Author administers ‘no bullying’ oath to studentsPublished 6:49pm Thursday, March 7, 2013
Alabama author C.L. Threatt took the message of the two Rs, reading and ’riting, to the students in the Pike County School System Wednesday and Thursday and they got the message loud and clear.
It’s not that ’rithmetic is not important because it is but Threatt is a reader and a writer and his mission to help students understand the importance of those skills.
“If you don’t read, you are like a book with blank pages,” he told the students at Goshen Elementary School Thursday. “It’s important that you learn to read and read well. I’m a poet and I like to make words rhyme. And, I like to imagine all kinds of things. Use your imagination because, if you imagine it, you can write about it.”
Threatt, the author of 11 published books and, at least that many more, that haven’t made it to the bookshelves.
And, had it not been for some hard knocks along the way, Threatt might not have had the opportunity to be an author and an encourager of young people.
“I had worked for a computer company for 19 years and one morning in 2009, I walked in to work and I was told that the next day would be my last day,” Threatt said. “I had to find something that I could do.”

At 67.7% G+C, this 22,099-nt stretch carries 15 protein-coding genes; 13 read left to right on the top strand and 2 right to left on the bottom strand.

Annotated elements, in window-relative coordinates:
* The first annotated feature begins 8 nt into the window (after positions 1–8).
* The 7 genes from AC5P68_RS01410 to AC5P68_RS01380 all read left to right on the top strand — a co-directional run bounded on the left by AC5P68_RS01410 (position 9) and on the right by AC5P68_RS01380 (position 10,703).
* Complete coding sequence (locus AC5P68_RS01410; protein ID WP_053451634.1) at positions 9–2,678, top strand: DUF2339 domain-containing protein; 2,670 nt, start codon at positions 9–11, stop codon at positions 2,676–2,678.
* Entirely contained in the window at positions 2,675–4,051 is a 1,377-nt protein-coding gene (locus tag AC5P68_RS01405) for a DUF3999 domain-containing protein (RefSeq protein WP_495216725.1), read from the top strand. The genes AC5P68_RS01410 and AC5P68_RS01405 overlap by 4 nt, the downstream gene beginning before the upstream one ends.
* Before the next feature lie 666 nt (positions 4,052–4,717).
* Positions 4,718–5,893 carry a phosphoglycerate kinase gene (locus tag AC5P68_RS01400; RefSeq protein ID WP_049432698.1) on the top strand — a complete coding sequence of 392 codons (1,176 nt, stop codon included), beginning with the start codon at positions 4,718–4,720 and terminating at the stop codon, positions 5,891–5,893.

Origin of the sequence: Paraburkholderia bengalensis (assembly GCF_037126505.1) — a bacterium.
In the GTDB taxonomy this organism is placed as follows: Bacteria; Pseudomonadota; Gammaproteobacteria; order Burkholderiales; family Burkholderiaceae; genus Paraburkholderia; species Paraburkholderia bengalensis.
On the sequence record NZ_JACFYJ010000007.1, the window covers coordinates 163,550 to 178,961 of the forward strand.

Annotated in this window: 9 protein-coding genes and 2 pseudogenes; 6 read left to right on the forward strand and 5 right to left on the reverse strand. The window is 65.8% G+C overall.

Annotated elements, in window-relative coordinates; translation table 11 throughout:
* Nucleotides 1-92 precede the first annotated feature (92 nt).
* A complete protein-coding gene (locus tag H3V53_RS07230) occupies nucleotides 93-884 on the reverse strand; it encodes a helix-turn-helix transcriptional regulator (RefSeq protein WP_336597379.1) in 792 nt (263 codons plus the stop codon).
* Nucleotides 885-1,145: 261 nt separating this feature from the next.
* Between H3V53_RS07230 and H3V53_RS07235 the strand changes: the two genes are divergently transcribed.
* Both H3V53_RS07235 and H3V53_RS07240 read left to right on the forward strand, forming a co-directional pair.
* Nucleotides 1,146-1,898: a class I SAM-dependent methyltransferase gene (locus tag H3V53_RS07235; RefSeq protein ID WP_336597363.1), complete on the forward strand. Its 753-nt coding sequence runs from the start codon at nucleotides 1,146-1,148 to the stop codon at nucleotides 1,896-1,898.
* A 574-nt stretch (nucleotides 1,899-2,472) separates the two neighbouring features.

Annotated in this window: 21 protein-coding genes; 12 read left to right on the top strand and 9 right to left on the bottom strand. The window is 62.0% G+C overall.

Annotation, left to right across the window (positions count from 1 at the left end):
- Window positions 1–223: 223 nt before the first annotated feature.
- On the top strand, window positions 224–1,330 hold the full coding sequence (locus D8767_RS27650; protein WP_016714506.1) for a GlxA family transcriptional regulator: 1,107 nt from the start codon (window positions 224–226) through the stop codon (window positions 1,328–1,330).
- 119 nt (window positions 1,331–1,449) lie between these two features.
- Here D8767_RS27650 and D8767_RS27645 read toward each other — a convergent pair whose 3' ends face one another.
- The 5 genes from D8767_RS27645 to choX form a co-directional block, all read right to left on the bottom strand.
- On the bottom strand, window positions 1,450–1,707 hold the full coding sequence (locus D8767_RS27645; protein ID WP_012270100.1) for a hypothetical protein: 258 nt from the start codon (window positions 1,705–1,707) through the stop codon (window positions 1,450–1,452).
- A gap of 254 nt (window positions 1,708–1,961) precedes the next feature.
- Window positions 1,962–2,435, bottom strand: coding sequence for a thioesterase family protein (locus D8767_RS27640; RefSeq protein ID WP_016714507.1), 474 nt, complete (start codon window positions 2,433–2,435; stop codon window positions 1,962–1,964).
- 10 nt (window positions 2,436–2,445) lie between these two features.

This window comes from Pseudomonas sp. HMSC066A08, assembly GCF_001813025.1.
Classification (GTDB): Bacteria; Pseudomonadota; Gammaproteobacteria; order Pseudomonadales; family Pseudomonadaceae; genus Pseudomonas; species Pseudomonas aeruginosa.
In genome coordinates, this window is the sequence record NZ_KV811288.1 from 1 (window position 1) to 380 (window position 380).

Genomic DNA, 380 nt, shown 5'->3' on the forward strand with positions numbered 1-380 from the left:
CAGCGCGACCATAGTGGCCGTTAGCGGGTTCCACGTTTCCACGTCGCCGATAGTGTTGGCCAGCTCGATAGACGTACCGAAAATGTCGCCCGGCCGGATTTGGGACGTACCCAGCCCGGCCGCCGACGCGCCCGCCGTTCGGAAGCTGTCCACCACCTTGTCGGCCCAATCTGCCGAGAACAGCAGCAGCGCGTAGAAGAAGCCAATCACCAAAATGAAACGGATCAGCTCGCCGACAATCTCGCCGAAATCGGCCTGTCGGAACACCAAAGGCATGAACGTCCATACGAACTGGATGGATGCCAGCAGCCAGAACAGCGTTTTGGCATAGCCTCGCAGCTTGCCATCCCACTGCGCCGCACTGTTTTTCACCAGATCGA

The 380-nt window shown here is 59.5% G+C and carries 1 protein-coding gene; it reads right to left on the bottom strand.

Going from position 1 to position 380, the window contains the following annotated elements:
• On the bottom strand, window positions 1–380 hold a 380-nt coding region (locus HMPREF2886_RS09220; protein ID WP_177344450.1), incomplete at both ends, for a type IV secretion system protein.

Threatt made up stories to tell to his four children and he was a poet at heart.
“I liked rhymes so I decided to write rhyming stories for children,” he said.
But, getting his books published wasn’t easy. He held up a bundle of letters and told the GES students that those were rejection notices.
“I sent my books to a lot of companies and all of these sent letters back saying that they didn’t like my books and that children would not like my books,” he said.
“That hurt my feelings but I didn’t give up. And, if you have a goal, go for it. Don’t let what people say make up give up.”
Threatt said that there are many people in Alabama who can’t read. He challenged the students to be readers and make good grades.
“It may not be popular to be smart and you might get teased for making good grades but don’t let that bother you,” he said. “The nerd at your school today might be your boss tomorrow.”
Threatt turned “very” serious when he talked with the students about the growing problem of bullying.
“If you don’t like to be picked on, then you shouldn’t pick on anybody else,” he said.
“And, even if you’re not the one doing the bullying, if you laugh and go along with it, then you are just as guilty of bullying as the one who is doing it.”
Threatt had the students raise their hands and take the ‘No Bullying” pledge and encouraged them to keep the pledge that they had made.
“Each one of you has value and even if people put you down, you still have value,” he said.
Threatt takes his message of encouragement to all ages. He has recently published a book for adults based on his experiences as a family man who was “laid off.”
The title of the book is “Laid Off but Not Laid Out.”
Threatt said he appreciates the opportunities to visit schools and to have a positive impact on young lives.